No one questions whether the ADA applies to institutions of higher education. Title II applies to public colleges and universities, while Title III applies to private ones. With some exceptions, colleges and universities must make their programs and services accessible by providing reasonable accommodations to students with disabilities. What is significantly less clear, and thus the topic of dispute among courts and commentators, is whether the ADA requires colleges and universities to provide access to the Internet to students with disabilities. Much of the dispute revolves around the meaning of the term "place of public accommodation." Some courts have required that a "place" be a physical structure, while others have not. This article will argue that regardless of the ADA'S applicability to the Internet, institutions of higher education must ensure that students with disabilities have access to the Internet. Part of a school's obligation to make programs or services accessible includes providing access to the Internet to students with disabilities whenever Internet use is necessary to complete a course's requirements, conduct research, or access information about the school itself.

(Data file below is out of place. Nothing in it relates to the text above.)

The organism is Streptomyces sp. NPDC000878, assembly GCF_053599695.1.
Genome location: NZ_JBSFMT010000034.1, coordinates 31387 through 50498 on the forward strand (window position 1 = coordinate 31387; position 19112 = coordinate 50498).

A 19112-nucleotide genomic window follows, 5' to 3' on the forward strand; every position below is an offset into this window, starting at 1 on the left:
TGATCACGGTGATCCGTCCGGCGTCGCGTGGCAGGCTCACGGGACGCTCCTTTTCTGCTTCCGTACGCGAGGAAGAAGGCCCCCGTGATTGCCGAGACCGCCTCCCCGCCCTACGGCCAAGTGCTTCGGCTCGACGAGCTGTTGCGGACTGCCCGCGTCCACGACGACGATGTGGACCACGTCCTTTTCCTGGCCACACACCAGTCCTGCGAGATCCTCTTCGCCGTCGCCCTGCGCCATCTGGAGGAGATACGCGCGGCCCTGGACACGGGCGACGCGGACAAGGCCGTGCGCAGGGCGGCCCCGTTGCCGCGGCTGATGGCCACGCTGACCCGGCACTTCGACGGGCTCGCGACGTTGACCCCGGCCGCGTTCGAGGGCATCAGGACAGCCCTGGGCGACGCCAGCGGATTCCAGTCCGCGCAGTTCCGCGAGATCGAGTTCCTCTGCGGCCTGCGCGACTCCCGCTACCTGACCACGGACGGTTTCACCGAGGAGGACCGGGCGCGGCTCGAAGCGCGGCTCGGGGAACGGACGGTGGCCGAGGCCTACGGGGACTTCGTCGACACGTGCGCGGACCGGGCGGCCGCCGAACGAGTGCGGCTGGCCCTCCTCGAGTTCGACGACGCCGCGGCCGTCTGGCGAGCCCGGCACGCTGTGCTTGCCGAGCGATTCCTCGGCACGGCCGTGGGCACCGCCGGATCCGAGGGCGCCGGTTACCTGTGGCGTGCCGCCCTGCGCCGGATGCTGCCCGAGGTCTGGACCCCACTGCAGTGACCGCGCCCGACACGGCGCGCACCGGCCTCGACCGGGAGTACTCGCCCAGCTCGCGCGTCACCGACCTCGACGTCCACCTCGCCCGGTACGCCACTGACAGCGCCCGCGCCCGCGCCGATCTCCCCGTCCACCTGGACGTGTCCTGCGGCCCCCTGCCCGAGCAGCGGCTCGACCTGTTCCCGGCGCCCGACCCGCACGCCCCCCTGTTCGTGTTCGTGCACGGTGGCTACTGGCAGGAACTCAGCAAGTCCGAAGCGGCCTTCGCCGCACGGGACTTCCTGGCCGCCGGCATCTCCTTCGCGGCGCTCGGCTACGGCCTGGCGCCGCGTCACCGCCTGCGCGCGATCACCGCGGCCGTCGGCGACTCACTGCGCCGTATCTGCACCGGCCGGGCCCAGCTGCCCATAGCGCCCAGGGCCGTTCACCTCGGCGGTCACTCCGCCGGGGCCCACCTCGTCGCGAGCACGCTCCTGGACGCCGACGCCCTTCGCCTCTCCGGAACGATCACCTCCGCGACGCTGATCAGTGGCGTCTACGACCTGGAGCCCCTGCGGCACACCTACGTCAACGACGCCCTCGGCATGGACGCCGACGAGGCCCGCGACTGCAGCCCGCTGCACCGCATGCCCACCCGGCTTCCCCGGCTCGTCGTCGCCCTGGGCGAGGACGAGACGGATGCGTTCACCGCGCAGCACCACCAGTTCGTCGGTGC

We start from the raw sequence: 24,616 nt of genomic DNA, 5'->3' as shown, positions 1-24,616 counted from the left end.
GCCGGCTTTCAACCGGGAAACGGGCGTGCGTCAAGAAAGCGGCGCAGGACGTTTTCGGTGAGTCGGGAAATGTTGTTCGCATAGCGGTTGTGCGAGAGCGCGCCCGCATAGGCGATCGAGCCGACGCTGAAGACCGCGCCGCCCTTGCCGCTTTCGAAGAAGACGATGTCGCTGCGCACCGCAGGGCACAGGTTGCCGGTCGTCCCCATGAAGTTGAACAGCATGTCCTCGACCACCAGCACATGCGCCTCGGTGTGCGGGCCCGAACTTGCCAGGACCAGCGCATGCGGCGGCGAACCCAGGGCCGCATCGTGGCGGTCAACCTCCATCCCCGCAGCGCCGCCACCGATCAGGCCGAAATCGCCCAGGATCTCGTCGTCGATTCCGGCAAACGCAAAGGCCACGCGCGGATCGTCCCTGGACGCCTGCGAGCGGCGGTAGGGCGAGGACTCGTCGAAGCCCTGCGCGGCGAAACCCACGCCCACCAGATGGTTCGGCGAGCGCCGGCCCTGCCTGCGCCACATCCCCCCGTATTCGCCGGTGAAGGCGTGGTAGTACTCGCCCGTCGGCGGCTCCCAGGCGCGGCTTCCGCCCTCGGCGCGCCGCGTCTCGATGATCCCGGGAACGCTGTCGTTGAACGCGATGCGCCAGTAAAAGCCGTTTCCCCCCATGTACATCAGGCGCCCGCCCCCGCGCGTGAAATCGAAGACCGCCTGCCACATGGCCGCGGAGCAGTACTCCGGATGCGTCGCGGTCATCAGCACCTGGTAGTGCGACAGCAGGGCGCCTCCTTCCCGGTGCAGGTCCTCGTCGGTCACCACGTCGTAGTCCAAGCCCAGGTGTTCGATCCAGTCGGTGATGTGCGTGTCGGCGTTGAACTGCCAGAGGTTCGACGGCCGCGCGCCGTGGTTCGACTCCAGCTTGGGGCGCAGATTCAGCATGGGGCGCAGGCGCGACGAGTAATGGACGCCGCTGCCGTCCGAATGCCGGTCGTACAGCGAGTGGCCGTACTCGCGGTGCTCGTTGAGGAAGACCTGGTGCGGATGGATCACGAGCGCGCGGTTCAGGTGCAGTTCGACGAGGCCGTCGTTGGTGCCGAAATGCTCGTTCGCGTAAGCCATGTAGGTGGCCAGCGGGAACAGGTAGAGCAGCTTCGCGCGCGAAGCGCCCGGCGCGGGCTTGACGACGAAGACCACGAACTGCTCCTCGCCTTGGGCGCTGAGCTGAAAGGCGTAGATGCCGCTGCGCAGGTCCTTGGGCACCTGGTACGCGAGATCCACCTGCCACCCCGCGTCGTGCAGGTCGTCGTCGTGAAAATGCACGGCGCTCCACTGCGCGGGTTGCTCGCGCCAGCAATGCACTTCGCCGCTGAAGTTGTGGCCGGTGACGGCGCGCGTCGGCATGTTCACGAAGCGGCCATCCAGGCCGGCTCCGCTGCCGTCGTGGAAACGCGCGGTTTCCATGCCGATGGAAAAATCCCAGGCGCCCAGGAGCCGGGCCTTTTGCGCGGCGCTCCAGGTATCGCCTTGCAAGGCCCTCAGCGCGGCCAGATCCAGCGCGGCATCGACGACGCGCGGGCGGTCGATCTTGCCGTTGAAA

Access This: Why Institutions of Higher Education Must Provide Access to the Internet to Students with Disabilities,
10 Vanderbilt Journal of Entertainment and Technology Law
Available at: https://scholarship.law.vanderbilt.edu/jetlaw/vol10/iss2/3